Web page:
The devotees of Lord Shiva follow all the rituals systematically on the day of Mahashivratri. For the whole day the devotees observe a fast and break it compulsorily on the next day only after worshipping Lord Shiva for the whole night.

The most special on this day is giving a bath to the Shivlingam in the Shiva temple using water or milk. People strongly believe in the fact that if you worship Lord Shiva with immense devotion, all your past sins move away and you are blessed with Moksha.

On the morning of Shivratri, people wake up very early and taking a sunrise bath, they visit the Shiva temple and perform various rituals.

They prefer bathing in the holy water of the river Ganga and consider it as the purest form of traditional bath. While having a bath in the river, the devotees pray to the sun as a part of purification. After this they visit the Shiva temples located in their nearby localities and give bath to the Shivlingam present at the temple.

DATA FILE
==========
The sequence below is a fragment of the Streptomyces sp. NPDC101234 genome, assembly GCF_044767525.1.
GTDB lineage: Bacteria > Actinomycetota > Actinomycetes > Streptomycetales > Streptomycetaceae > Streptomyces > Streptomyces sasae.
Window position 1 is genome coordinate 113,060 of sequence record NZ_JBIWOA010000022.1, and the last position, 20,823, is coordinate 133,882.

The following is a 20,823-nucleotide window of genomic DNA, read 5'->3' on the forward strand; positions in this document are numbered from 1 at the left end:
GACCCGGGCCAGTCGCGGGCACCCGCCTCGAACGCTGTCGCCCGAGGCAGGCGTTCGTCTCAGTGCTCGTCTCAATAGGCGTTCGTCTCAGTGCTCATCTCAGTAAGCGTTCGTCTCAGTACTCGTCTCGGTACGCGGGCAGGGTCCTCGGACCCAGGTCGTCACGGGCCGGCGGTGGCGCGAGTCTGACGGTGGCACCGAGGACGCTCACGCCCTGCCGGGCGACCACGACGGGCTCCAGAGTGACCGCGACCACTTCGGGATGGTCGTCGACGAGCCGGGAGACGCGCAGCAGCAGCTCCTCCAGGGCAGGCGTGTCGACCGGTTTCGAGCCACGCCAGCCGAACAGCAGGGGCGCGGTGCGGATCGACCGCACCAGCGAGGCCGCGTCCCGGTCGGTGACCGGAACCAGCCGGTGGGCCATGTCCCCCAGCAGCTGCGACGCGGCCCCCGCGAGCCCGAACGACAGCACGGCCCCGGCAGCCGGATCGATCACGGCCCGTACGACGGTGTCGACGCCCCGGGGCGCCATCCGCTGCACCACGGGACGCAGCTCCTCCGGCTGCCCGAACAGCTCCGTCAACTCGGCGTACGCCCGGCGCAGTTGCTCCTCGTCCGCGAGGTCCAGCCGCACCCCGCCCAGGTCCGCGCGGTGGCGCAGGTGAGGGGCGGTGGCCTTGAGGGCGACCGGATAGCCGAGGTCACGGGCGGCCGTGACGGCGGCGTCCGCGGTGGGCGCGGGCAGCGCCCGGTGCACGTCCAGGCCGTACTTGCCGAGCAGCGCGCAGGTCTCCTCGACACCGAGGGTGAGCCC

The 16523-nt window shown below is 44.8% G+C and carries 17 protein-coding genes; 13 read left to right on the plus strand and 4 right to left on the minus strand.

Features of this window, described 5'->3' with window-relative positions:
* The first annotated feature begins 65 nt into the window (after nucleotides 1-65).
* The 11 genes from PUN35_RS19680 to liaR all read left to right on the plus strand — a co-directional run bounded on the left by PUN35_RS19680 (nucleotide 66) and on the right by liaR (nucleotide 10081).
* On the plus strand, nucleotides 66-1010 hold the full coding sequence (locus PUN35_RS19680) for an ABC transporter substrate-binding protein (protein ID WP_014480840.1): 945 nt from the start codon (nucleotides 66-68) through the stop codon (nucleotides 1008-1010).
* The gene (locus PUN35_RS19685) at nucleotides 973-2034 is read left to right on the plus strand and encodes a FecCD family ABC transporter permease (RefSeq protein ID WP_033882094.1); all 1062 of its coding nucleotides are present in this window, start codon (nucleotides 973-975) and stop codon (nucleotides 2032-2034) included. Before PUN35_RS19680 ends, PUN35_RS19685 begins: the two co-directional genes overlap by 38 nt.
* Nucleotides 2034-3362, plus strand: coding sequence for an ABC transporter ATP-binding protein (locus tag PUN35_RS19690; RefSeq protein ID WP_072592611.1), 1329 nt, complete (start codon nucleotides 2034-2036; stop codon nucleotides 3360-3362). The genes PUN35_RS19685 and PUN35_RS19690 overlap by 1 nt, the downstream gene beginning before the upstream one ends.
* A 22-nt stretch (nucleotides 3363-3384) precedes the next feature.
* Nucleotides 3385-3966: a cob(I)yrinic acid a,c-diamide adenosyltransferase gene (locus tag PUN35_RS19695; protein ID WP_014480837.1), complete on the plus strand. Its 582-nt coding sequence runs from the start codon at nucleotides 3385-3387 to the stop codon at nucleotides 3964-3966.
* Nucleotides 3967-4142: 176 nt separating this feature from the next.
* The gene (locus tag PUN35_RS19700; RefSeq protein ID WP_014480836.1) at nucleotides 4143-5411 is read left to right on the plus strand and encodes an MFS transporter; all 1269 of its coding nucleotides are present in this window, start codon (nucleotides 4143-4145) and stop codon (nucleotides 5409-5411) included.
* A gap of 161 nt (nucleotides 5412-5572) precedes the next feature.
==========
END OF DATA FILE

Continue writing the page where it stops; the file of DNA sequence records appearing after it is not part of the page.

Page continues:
As mentioned in the Shiva Purana, the Shivlingam is given a ritualistic bath every three hours on the day of Mahashivratri. The bath is given using milk, water, honey, yoghurt, sandalwood paste, rose water, etc. While giving bath to the Shivlingam, the devotees chant the sacred Shiva mantra ‘Om Namah Shivay’.

After the bath, a vermilion paste (tika) is applied on the Shivlingam and then flowers and bilwa patra (bel leaves) are offered to the Lingam. Bilwa patra was very dear to Lord Shiva.

Special worship of Shiva by priests continues through the nightlong prayer vigil. During this ritual worship, Lord Shiva is offered special food made from the fruits of the season, root vegetables and coconuts. Those observing the Shivratri Fast break their fast the next morning by consuming the prasad offered to Shiva.